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Wolves season would start the season at Molineux stadium with the club hosting newly promoted Sheffield United who had finished 3rd in Division 3 the year before. Academy players Tim Flowers and Derek Ryan would make their league debuts for the club alongside new signings Alan Ainscow, Tony Evans and Tommy Langley. They were joined by an experienced defence of John Humphrey, Geoff Palmer and John Pender alongside experienced wingers/utility players Paul Butler, Ian Cartwright and Alan Dodd. The game finishing Wolves 2-2 Sheffield United with Langley and Dodd scoring in front of almost 15,000 fans.
After 5 matches Wolves were placed 10th in the table having taken two home victories against Manchester City and Charlton Athletic, a further draw at Middlesbrough and one defeat at Leeds. The players who started in opening day fixture had continued to feature across this early period of the season and would be joined by goalscorers Mark Buckland and Paul Dougherty (who had both been signed in the back end of 1984). Wolves also brought in some experience with Celtic loan signing Jim Melrose adding to the nucleus of the squad.
During the next four games however Wolves would start to slip down the table to 15th place due to a series of back to back league defeats, including a 5-1 televised thumping at Barnsley, live on ITV, with Palmer and Flowers both giving away penalties in the match.
With the early progress looking respectable, Wolves approved the sale of goalkeeper John Burridge to Sheffield United (who had been out on loan to Derby County since the start of the season) and added additions to their ranks with defender David Barnes signing from Ipswich Town for £44,000 and Kiwi midfielder Ricki Herbert joining from Docherty's old club Sydney Olympic for free.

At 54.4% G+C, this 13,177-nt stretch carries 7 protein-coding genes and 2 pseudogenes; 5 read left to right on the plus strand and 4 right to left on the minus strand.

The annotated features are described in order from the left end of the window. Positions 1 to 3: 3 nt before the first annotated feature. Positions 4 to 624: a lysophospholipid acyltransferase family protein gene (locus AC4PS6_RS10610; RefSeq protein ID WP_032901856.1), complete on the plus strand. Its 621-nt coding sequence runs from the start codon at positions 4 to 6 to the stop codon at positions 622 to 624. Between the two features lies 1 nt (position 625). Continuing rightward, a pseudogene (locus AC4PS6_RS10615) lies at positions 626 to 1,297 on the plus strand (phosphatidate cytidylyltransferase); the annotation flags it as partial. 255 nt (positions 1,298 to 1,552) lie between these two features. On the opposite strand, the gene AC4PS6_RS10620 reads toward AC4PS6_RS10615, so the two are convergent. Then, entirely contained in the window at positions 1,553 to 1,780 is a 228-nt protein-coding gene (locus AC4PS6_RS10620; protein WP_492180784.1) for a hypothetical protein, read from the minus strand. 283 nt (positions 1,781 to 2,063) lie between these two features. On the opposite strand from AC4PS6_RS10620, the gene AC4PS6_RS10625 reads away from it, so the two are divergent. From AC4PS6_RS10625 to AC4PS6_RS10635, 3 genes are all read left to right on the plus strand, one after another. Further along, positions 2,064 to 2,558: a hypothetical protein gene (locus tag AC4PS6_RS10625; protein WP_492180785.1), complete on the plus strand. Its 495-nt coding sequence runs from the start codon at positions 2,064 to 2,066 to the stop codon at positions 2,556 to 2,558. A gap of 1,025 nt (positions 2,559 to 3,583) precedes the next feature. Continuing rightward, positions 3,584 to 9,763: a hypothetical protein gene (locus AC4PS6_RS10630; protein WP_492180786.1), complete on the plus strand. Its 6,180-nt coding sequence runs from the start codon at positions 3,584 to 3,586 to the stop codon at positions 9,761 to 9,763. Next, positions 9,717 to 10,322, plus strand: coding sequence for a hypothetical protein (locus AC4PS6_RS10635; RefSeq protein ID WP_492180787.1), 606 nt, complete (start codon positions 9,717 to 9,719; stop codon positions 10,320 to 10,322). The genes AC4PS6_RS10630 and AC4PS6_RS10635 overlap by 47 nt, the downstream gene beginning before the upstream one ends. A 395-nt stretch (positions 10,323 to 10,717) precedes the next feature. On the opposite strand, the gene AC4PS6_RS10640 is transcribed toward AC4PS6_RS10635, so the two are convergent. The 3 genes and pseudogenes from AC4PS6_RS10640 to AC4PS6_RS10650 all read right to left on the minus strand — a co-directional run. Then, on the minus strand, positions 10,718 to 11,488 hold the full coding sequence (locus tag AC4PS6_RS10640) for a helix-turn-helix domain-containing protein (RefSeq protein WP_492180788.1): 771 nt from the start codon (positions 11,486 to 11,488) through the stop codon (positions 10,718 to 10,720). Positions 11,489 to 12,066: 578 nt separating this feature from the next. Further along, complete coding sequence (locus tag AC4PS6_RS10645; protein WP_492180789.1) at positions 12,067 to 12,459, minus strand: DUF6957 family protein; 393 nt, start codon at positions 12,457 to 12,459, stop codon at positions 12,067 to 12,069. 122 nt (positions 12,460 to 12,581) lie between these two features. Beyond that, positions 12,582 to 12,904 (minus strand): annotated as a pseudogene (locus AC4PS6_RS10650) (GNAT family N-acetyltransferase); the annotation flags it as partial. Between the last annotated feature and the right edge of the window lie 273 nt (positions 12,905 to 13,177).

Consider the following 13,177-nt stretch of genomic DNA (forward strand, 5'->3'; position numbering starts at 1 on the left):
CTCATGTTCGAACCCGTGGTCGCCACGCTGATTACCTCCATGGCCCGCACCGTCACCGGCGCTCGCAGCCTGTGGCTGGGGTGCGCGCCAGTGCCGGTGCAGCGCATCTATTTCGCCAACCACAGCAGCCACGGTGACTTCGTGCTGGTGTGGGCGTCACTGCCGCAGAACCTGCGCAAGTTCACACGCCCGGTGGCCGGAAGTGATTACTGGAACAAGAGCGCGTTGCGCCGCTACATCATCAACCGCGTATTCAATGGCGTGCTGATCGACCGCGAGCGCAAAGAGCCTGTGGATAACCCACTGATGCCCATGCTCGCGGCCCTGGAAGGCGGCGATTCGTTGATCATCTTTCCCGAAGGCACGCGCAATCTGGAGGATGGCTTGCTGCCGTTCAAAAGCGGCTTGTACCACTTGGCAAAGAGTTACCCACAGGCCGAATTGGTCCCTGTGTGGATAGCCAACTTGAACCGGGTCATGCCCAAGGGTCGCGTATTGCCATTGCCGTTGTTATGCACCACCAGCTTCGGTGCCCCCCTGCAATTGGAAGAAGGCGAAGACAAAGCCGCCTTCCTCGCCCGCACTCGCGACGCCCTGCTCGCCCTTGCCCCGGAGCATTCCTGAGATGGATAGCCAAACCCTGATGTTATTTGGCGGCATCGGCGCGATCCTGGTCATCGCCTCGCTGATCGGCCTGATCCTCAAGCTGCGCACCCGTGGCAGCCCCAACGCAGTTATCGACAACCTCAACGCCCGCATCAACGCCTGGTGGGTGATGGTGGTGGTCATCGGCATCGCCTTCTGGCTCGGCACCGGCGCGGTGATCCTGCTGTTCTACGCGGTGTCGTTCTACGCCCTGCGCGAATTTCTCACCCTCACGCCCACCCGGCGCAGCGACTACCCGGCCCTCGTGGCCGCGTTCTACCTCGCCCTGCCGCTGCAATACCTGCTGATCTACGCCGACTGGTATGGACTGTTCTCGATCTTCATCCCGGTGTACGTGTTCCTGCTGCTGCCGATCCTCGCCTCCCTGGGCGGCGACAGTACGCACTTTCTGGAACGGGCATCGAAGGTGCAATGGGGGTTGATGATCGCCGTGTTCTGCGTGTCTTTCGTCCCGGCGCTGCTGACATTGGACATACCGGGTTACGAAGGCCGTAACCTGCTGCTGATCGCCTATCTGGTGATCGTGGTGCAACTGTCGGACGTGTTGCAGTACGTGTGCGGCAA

A period of three wins in succession would see Wolves climb a couple of positions to 13th in the table before Wolves travelled to Grimsby for their second 5-1 thumping of the season, once again televised live on ITV for the nation to see.
Hoping the heavy defeats were behind them, by the end of November Wolves had picked up a further four points with a 3-3 draw at home to Wimbledon and a 2-1 victory at Craven Cottage. As December approached, Wolves sat 14th in the table, with top scorers Tony Evans (5), Tommy Langley (4) and Mark Buckland (4) having a modest total of 13 goals between them.
Wolves were misfiring but must have been confident enough with progress, allowing Geoff Palmer to move to Burnley at the end of November. Palmer, having been capped 394 times for the club, was a very experienced defender and with this departure, Wolves were allowing more experience to walk out the door. Palmer left believing he had fallen out if favour with Docherty and cited that "the club just wasn’t a nice place to be at the time, it wasn’t being run properly, and was on its knees."